European business is increasingly concerned about the potential collapse of the region's 26-nation border-free zone under the pressure of a huge influx of migrants, with companies from automakers to logistics firms warning of serious losses.
Some use words such as “horrific” and “devastating” to describe the prospect of an end to the 30-year-old Schengen accord, seen one of the essential linchpins of post-World War II peace and prosperity in Europe.
Schengen has already been temporarily suspended by seven countries to keep migrants from crossing their borders, and fears are rising of an European-wide reversal towards costly and delaying frontier checks.
Now stretching from Greece in the south to Iceland in the north and encompassing more that 400 million people, the Schengen area has offered border-free commercial and personal movement since an initial 10-nation pact in 1985.
It has been widely considered one of the European Union's most successful, wealth-creating projects, stretching to several non-EU countries and excluding just Britain and Ireland in Western Europe.
One of the benefits of Schengen to manufacturers has been to allow them to work with very low stocks of components, relying on the fact they can be delivered on time as demand rises.
But the frontier-free zone is now on the brink of seizing up, driven to the edge by the crisis that saw more than 1 million refugees and migrants enter the EU last year, many fleeing wars in the Middle East.
Politicians have long warned about the danger.
German Chancellor Angela Merkel said on Tuesday that the EU must come to an agreement very soon, possibly at a March 7 summit, on how to deal with the crisis in order to get Schengen back up and running properly.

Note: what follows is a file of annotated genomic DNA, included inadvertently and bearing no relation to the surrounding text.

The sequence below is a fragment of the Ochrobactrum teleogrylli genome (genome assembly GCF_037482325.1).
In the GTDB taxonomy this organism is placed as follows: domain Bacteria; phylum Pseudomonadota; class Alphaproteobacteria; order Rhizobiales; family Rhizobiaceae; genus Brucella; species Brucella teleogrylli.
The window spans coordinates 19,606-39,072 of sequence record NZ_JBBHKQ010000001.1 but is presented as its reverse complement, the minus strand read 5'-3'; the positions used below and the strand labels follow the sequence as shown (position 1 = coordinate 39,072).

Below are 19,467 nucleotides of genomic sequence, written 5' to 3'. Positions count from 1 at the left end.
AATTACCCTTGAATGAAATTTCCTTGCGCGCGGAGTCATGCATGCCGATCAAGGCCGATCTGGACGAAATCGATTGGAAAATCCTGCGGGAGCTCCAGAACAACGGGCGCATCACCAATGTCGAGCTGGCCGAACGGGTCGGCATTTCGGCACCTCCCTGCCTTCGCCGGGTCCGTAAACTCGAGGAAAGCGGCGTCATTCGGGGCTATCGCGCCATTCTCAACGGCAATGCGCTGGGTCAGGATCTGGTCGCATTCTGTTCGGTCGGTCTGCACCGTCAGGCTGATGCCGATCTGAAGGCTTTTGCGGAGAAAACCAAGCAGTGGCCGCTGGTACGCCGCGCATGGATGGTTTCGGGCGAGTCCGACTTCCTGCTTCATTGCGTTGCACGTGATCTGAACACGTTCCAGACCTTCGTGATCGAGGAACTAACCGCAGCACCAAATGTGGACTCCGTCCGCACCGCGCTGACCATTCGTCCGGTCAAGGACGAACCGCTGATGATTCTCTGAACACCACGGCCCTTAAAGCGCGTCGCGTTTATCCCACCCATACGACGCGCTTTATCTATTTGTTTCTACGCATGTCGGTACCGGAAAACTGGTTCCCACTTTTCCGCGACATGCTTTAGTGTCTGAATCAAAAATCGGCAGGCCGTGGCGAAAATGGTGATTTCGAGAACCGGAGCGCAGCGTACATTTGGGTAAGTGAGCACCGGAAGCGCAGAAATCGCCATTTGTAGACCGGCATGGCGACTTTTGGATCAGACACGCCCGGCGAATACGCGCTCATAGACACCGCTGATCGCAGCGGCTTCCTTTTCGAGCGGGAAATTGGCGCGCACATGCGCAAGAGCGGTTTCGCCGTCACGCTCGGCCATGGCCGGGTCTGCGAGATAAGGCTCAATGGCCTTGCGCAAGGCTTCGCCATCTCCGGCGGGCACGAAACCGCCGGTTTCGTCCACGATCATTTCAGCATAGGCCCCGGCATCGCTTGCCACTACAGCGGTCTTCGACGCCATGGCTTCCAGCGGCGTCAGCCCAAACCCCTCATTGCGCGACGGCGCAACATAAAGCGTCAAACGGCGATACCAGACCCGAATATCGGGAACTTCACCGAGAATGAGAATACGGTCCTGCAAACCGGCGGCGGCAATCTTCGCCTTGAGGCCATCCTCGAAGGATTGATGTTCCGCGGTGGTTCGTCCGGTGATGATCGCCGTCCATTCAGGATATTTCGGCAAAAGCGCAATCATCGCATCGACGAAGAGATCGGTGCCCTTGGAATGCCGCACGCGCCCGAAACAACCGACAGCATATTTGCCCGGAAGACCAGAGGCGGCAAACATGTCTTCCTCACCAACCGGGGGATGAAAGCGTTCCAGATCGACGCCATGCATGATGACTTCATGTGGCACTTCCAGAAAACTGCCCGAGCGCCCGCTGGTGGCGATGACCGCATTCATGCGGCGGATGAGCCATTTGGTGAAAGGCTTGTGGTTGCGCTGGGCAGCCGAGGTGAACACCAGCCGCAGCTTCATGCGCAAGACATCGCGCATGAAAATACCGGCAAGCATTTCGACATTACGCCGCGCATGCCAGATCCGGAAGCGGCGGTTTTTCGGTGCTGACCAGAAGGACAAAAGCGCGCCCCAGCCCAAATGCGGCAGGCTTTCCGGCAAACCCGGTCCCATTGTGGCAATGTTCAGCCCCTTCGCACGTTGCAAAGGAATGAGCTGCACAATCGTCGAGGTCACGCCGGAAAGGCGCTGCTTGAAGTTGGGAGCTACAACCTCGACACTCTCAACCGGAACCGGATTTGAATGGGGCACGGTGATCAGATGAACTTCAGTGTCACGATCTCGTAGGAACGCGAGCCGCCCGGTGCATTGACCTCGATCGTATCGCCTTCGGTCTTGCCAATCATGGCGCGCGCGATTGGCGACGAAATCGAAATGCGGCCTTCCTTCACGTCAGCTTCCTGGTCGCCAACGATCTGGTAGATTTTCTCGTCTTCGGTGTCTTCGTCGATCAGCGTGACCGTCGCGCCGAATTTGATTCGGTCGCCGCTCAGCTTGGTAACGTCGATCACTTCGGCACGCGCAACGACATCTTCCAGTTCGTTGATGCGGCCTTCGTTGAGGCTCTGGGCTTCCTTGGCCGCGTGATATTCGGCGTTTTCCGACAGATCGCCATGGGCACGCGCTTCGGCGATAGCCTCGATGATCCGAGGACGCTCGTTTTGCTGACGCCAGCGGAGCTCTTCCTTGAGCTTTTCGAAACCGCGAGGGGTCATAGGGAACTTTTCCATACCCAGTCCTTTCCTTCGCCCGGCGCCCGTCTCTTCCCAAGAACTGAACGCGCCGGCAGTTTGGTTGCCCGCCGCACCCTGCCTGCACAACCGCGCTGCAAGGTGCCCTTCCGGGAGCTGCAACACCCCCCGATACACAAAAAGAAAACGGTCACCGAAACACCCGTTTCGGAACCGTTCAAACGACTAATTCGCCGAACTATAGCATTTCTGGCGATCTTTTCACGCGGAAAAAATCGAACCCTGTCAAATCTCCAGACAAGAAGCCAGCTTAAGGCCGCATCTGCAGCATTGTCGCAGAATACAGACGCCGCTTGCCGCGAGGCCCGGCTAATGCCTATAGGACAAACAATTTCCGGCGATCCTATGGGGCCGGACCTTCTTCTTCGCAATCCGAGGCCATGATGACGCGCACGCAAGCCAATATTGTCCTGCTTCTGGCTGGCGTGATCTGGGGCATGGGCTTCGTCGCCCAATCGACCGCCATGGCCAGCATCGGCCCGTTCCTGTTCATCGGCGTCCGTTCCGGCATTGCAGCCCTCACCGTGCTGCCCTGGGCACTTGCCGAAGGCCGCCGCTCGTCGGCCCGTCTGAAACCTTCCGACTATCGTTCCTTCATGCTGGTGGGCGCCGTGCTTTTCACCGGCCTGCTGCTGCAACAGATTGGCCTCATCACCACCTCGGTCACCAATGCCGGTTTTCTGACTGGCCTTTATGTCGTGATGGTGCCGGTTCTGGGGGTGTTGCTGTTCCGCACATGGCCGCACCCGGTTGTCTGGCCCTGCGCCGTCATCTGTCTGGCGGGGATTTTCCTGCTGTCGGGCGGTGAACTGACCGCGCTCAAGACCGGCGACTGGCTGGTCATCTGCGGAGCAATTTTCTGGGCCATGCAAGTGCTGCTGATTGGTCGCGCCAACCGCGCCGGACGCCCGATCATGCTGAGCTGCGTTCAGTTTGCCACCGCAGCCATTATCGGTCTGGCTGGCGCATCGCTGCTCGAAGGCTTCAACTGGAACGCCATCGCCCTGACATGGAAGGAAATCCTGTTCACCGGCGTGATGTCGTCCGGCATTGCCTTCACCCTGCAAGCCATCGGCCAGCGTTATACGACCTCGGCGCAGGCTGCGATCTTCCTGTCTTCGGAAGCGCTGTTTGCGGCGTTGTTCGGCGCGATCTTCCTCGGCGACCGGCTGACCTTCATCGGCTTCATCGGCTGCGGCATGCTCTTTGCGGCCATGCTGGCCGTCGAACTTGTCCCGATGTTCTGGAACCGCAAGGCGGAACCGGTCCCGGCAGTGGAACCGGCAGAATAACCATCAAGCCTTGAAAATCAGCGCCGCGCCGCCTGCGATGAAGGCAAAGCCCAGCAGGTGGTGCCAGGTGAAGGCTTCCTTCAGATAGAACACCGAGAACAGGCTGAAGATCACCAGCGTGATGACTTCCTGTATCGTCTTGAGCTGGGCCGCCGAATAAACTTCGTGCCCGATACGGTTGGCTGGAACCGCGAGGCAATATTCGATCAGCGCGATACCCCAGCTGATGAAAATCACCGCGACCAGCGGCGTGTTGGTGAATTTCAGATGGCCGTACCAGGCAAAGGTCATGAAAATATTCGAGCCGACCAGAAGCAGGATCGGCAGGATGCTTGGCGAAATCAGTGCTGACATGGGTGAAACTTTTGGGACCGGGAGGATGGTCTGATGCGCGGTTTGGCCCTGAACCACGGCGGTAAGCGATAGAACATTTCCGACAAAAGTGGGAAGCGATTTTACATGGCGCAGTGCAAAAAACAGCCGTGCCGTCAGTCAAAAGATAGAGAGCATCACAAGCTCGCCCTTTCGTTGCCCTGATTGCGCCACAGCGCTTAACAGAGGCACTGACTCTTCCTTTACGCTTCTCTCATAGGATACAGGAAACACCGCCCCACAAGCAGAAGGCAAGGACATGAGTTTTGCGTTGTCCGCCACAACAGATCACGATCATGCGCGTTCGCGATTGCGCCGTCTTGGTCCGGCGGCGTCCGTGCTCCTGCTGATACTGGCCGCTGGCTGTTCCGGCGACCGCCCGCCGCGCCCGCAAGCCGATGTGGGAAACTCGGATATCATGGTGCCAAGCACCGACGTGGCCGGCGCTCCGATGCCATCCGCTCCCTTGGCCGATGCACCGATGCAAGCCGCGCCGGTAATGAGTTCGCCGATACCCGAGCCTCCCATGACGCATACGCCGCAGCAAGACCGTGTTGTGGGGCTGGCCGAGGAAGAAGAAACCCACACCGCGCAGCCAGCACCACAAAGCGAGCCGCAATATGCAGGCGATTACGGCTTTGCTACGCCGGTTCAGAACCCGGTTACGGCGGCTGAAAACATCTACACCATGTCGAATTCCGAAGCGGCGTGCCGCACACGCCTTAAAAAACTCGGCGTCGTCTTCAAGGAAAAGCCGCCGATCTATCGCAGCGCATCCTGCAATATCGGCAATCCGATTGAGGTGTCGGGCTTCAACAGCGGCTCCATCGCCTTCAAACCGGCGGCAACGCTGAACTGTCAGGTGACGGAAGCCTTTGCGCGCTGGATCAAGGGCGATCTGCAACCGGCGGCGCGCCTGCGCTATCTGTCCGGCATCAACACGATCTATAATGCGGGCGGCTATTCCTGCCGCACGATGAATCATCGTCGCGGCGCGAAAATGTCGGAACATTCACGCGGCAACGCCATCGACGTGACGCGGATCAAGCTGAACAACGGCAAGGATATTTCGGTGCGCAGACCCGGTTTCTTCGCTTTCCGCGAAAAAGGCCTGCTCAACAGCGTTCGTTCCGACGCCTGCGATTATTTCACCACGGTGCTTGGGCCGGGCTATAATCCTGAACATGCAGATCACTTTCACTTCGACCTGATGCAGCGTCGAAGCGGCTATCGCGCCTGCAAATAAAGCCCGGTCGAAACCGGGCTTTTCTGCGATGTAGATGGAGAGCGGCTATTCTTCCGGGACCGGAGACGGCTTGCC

Business, however, is worrying that it won't happen.
“A breakdown of Schengen would be horrific for us,” carmaker Opel's chief executive, Karl-Thomas Neumann, told reporters on Tuesday, noting Opel depends on the reliable transport of goods and components from Germany, Spain, Poland, Britain and Italy.
“We have huge logistics operations in southern Europe; any disruption would have an immediate impact on the bottom line.”
Airports association ACI Europe, meanwhile, warned that a Schengen collapse would create major congestion and cost larger airports hundreds of millions of euros to redesign terminals.
“The impact would be quite devastating,” Olivier Jankovec, the association's director general, said, though adding that he did not believe this would transpire.
Other businesses – including delivery specialists DHL Express, UPS and TNT – played down the impact of Schengen unravelling, saying that they had ways of mitigating it.
But DHL cautioned: “Border controls would lengthen delivery times to most target countries. Parallel with this, fuel and wage costs for a given route would probably increase and new administrative costs could also arise.”
The nature and scope of a Schengen closure makes estimates of the macro-economic impact hard to gauge – ranging from an immediate slowdown of commerce to knock-on effects on sectors such as tourism.
One study released by the European Commission, however, sought to assess the impact of just a small slowdown caused by border controls on roughly 57 million road transport journeys a year.
“Assuming that each of these crosses one border and has an additional waiting time of one hour. This could easily add up to a total cost of around 3 billion euros per year,” it said, citing an estimate by DG Move, the EU directorate-general for mobility and transport.
That is small in the context of a 13.9 trillion euro ($15.06 trillion) EU economy. But the impact could be far greater, especially if a shutdown was long lasting.
A study conducted for Bertelsmann Stiftung found that losses in overall EU growth as a result of reinstating border controls could reach 470 billion euros for the years 2016 to 2025.
Another study, from France, suggested that over time, “widespread border controls would decrease trade between Schengen countries by 10 percent to 20 percent.”
In the same vein, Morgan Stanley estimates that the overall loss of to GDP growth resulting simply from a 5 percent rise in transport costs would amount to 0.2 percent.
“A suspension of Schengen would undermine the functioning of the single market, hurting cross-border trade, transport and tourism,” Morgan Stanley said.